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Rashtrapati Bhavan Auditorium, New Delhi : 08.05.2014

I am indeed happy to be amidst you this afternoon for the RuPay dedication function.

2. RuPay – I am told – is the fruit of five years of hard work. It is a new service to facilitate people and organisations in the country to make payments to one another by use of a payment card instead of cash, cheques, drafts or wire transfer. I understand that India is one of the few countries in the world to have such a network built domestically to meet the card-based payment system needs of the country. I congratulate Reserve Bank of India for having envisioned the need for such an indigenously managed service in 2005 and for entrusting this task to the National Payments Corporation soon after its operationalization in 2010. I am told that it usually takes five to seven years to build a fully functional card payment network. I am happy that the Corporation could make the RuPay service operational by April 2013. Today, RuPay cards are accepted at all ATMs, more than 90 % of ‘Point of Sale’ (POS) Terminals and more than 10,000 e-Commerce merchants in the country. It is also heartening to note that a few banks have started issuing cards which are accepted internationally through the network of an international partner. The RuPay Scheme provides flexibility to card issuing banks to issue special purpose cards like Kisan Cards, Milk Procurement Cards, Grain Procurement Cards and Financial Inclusion Cards.

3. I have been briefed that the card payment system operates on a very sound four- party operating procedure uniformly adopted in all the countries in the world. The roles and responsibilities of four parties – the Issuing bank, customers, merchants and the Acquiring banks are well defined and the procedure is the same across all countries. At the centre, remains the card scheme provider like the ‘National Payments Corporation’ (NPCI) for clearing and settlement. The creativity lies in developing products meeting the special needs of the customers by the issuing banks. Once the rail roads for card payments are built, the same card can be used at ATMs for cash withdrawal or remittance transactions. The same card can similarly be used on the internet for bill payment or e-Commerce transactions.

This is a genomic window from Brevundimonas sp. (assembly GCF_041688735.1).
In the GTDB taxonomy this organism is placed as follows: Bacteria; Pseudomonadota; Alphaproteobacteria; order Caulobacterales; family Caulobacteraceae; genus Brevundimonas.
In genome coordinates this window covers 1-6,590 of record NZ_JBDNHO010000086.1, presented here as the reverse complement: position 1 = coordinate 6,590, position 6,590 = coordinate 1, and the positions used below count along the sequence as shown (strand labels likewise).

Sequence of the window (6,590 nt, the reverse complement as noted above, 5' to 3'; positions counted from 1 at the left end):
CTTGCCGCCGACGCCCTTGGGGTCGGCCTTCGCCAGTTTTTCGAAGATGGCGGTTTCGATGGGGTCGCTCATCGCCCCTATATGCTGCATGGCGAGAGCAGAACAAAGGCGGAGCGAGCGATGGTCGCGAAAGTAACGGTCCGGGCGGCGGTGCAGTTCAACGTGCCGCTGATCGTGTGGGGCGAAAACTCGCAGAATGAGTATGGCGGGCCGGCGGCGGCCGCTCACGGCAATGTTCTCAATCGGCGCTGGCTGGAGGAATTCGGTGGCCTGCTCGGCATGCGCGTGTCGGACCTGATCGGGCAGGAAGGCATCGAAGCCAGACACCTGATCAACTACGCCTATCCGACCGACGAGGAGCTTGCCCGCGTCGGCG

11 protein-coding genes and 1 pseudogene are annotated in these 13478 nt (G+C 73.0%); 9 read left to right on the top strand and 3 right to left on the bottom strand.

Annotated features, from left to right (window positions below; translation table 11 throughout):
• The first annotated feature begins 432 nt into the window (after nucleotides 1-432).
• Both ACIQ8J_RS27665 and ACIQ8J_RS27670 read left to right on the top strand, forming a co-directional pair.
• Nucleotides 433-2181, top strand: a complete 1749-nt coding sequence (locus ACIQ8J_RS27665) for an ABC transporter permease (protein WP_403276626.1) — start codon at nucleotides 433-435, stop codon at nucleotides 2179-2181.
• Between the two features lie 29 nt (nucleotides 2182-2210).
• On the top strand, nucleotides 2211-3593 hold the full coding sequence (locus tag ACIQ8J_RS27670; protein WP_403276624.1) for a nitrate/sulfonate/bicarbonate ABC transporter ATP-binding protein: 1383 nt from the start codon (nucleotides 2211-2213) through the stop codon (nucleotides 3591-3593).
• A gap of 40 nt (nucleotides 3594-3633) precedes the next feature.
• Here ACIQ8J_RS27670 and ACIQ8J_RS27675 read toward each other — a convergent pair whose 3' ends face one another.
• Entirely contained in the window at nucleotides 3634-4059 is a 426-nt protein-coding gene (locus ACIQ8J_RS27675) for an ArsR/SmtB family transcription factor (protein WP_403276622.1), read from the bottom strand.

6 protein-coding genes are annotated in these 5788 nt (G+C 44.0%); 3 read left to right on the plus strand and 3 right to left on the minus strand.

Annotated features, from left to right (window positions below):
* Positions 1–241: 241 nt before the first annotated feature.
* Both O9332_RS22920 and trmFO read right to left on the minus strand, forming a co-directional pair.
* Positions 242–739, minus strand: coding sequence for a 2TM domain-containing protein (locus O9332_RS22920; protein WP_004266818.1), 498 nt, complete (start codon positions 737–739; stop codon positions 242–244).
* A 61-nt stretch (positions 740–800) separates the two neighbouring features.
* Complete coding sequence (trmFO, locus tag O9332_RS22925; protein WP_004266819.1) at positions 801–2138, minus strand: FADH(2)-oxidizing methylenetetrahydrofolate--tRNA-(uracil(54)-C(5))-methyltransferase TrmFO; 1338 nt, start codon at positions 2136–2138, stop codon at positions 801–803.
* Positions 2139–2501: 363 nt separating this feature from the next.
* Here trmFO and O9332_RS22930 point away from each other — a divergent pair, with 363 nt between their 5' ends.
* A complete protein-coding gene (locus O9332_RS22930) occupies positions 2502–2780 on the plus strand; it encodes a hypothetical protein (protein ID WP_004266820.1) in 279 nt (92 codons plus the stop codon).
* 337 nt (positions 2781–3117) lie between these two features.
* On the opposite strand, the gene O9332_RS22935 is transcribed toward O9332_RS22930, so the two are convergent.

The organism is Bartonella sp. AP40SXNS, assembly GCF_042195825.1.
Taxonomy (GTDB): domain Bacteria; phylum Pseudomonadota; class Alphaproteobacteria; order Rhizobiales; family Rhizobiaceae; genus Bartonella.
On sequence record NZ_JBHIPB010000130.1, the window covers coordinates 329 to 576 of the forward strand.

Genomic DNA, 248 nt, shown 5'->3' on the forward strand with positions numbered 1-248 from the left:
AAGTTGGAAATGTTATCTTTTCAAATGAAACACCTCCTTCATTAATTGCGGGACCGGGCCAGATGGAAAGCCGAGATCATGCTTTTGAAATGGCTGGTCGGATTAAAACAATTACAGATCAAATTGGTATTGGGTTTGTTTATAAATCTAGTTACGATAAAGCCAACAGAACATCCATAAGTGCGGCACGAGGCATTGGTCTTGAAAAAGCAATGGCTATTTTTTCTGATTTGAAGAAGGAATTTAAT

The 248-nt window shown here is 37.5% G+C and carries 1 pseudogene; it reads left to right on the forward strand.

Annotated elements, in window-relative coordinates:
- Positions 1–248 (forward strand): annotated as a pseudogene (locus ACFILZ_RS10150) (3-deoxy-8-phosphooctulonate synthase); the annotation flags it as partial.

4. For a large country like India with a rapidly growing economy, the volume of payment transactions, specially those settled through cards, will be significant in the years ahead. Transactions which are mostly settled today either by way of cash or cheque will progressively make way for card based payment transactions as the economy matures and internet penetration increases. An indigenous system like RuPay will, hopefully, not only reduce the dependence on cash and cheque modes of settlement but will also make it easier to offer products based on specific requirements of diverse user sets within the country.

5. I am told that one such innovation of RuPay is the Kisan cards issued to farmers in order to enable them to withdraw cash from any ATM without having to visit any bank branch. The card can also be used at fertilisers/farm equipment shops or for general consumption as stipulated under the Kisan card Scheme. I compliment National Payments Corporation for enabling the banks to implement the Kisan card Scheme. Seven million cards issued so far is only a fraction of the potential. Launch of milk procurement pre-paid card by milk procurement agencies or grain procurement agencies in Punjab are other such variants of the card payment mechanism which only a card payment system developed within the country can appreciate and implement faster.

6. In the light of this background, dedication of RuPay to the nation is symbolic of the maturity of the payment system development in India and contribution of the National Payments Corporation of India to nation building. I am pleased to dedicate the RuPay - our Country’s Own card, to the nation and wish it great success in the coming days.

Thank you

Jaihind !